Every Encounter an Emotion

Chromatic Chameleon's picture

Some people are influenced by books or music. I'm influenced by movies. Because of this, I often watch the short clips of Tony Zhou’s Every Frame a Painting to learn tradecraft. The last one I watched was “Akira Kurosawa: Composing Movement.” While watching, I realized it was full of advice that players could use for their characters.

In the clip, Tony discusses five major types of movement used by Kurosawa: weather, group, individual, camera, and cut. Of these types of movement, the “individual” type with its focus on character seems to be the most useful, and indeed Tony takes a full minute to talk about character.


Can you portray your character's emotions by your movement? If you have control of the scene, you can use the setting, the group or even simulated camera movement to show how these emotions play out. Be subtle about it though: we want cinematic action, not the kitchen sink.
According to Tony, Kurosawa would often have his actors develop a particular movement to represent their character. This is great advice! Think about your character’s main emotion; is there a way to represent it in your movement, instead of simply describing it? For example, if you're a thief: “My character moves about nervously, skulking around the golden dagger.”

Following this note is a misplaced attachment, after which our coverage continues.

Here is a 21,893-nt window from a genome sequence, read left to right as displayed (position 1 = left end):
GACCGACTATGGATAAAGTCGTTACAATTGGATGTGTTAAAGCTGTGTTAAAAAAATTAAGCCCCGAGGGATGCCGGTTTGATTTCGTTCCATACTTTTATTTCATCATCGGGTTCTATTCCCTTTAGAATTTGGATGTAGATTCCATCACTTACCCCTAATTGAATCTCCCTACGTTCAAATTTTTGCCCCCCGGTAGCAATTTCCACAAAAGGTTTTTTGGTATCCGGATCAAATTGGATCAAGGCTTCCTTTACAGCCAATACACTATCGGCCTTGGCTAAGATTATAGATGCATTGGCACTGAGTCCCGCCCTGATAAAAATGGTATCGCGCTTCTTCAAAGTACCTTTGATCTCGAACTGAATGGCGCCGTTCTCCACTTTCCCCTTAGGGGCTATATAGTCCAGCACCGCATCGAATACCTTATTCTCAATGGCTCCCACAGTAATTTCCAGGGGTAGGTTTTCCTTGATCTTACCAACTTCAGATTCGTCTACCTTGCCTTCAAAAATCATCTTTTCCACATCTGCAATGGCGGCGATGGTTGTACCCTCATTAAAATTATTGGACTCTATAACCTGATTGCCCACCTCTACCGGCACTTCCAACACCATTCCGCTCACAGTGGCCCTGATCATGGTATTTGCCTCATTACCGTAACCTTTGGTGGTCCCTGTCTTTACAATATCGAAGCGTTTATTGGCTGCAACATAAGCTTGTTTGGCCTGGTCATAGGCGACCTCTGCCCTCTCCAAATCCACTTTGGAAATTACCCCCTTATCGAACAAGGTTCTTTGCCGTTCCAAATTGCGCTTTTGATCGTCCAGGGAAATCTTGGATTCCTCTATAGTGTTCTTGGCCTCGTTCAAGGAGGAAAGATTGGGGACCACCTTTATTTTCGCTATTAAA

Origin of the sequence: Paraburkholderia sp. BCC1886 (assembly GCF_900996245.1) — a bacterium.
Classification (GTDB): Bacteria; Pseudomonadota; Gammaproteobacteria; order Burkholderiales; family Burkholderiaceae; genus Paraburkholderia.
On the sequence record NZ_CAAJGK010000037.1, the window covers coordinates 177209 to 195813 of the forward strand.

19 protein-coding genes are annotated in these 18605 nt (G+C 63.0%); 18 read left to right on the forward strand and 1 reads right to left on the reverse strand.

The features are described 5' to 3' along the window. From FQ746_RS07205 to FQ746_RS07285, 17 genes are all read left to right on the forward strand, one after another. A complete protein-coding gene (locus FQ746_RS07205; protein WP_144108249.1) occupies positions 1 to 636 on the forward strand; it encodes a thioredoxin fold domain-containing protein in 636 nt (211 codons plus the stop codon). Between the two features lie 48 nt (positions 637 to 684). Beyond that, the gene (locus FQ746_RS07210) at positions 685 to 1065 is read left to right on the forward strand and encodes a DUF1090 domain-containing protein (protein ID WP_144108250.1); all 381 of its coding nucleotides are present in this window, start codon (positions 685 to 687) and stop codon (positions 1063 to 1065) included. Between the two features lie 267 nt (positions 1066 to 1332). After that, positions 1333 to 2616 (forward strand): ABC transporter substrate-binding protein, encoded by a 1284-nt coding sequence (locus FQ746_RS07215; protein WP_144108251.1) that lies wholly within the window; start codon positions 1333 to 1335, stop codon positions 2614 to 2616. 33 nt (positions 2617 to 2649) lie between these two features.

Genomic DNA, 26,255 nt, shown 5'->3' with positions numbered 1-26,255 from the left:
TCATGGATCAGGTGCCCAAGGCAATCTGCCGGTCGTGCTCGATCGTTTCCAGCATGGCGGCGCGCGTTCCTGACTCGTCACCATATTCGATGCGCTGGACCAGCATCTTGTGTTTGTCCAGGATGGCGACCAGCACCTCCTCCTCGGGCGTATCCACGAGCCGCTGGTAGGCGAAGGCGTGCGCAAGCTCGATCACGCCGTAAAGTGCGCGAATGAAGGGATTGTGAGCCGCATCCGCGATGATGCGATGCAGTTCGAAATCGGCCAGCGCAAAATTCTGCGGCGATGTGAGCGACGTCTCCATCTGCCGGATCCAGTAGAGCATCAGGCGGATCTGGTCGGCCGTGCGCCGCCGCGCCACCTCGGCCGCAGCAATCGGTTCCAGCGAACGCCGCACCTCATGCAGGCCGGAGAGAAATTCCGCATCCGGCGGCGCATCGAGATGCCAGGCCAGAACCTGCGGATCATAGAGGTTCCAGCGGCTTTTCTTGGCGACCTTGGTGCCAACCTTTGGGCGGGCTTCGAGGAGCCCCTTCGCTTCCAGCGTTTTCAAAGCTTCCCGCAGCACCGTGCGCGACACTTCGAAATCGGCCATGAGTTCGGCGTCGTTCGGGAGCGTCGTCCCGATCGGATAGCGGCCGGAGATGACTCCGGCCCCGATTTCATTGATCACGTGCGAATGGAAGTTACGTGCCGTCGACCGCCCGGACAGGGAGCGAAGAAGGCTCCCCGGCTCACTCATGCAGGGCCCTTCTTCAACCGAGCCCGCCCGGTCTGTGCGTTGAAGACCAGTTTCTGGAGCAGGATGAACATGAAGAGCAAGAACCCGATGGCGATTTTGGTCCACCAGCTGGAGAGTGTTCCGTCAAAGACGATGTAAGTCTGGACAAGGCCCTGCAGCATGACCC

The camera is another tool you can use. Kurosawa would often divide the shot into three parts, each designed to tell a scene. Continuing the example, let's say you've decided to take a magic item that's caught your thiefly eye. Using Kurosawa’s technique, you could add cinematic drama to a simple description: “With everyone distracted, my eyes narrow their focus on the dagger. My hands quickly reach out with all their skill to snatch the dagger. I turn on my feet, running with lighting speed.”
Other Kurosawa techniques require you to negotiate control of the scene. After obtaining it, think about the kind of cinematic action you’re trying to convey.

Weather or natural forces can often be used to add an extra layer of meaning to your actions. Say you're in a fight with an evil wizard, deep in his secret lab, and your character tragically dies. Why not have the roof start caving in? It doesn’t have to collapse completely, just a few damaged ceiling parts are enough to add some dramatic essence to your death.

The “group” technique can be used if the other characters are already established in the scene. For example: “The wizard’s ten young apprentices scream and run off as the ceiling falls around them.”

The cut gives you the ultimate ability to define the end of the dramatic scene. This technique is best used to display a major emotion: “As I die my eyes close, and the last few hours of my life pass before my eyes, until I see the cave entrance and its torch light. Do I enter or not?”

Instead of just giving a bland description of an action, a theft or a character’s death, we can use these techniques to give deeper descriptions.

In fact, you can use any combination of these tools to achieve a cinematic effect for key scenes. This ability bridges the gap between descriptive play and roleplaying, allowing players with less expressive styles able to create dramatic scenes. I hope Kurosawa’s techniques are as informative for you as they were for me. His methodology improves my GMing, my playing, and even my writing.

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